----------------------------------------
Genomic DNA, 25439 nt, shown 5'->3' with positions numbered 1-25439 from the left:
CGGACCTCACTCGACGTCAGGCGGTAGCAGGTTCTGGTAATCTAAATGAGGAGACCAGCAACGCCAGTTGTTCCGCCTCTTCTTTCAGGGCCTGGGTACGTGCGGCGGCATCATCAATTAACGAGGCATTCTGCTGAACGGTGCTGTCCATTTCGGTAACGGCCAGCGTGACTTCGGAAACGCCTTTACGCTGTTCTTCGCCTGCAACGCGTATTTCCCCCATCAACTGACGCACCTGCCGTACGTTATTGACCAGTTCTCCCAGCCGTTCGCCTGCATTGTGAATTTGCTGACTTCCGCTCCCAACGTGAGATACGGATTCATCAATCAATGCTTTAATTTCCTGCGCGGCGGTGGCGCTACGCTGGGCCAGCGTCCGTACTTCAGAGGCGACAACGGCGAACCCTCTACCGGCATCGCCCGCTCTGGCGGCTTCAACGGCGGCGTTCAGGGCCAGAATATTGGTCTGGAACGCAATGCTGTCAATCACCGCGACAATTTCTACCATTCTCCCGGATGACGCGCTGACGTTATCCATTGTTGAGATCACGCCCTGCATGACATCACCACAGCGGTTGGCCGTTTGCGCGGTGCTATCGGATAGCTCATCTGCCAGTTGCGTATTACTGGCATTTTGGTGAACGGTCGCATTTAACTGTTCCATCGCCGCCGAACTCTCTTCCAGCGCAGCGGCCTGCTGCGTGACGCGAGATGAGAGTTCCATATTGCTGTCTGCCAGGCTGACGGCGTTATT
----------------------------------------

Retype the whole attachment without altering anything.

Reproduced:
Genomic DNA, 25439 nt, shown 5'->3' with positions numbered 1-25439 from the left:
CGGACCTCACTCGACGTCAGGCGGTAGCAGGTTCTGGTAATCTAAATGAGGAGACCAGCAACGCCAGTTGTTCCGCCTCTTCTTTCAGGGCCTGGGTACGTGCGGCGGCATCATCAATTAACGAGGCATTCTGCTGAACGGTGCTGTCCATTTCGGTAACGGCCAGCGTGACTTCGGAAACGCCTTTACGCTGTTCTTCGCCTGCAACGCGTATTTCCCCCATCAACTGACGCACCTGCCGTACGTTATTGACCAGTTCTCCCAGCCGTTCGCCTGCATTGTGAATTTGCTGACTTCCGCTCCCAACGTGAGATACGGATTCATCAATCAATGCTTTAATTTCCTGCGCGGCGGTGGCGCTACGCTGGGCCAGCGTCCGTACTTCAGAGGCGACAACGGCGAACCCTCTACCGGCATCGCCCGCTCTGGCGGCTTCAACGGCGGCGTTCAGGGCCAGAATATTGGTCTGGAACGCAATGCTGTCAATCACCGCGACAATTTCTACCATTCTCCCGGATGACGCGCTGACGTTATCCATTGTTGAGATCACGCCCTGCATGACATCACCACAGCGGTTGGCCGTTTGCGCGGTGCTATCGGATAGCTCATCTGCCAGTTGCGTATTACTGGCATTTTGGTGAACGGTCGCATTTAACTGTTCCATCGCCGCCGAACTCTCTTCCAGCGCAGCGGCCTGCTGCGTGACGCGAGATGAGAGTTCCATATTGCTGTCTGCCAGGCTGACGGCGTTATT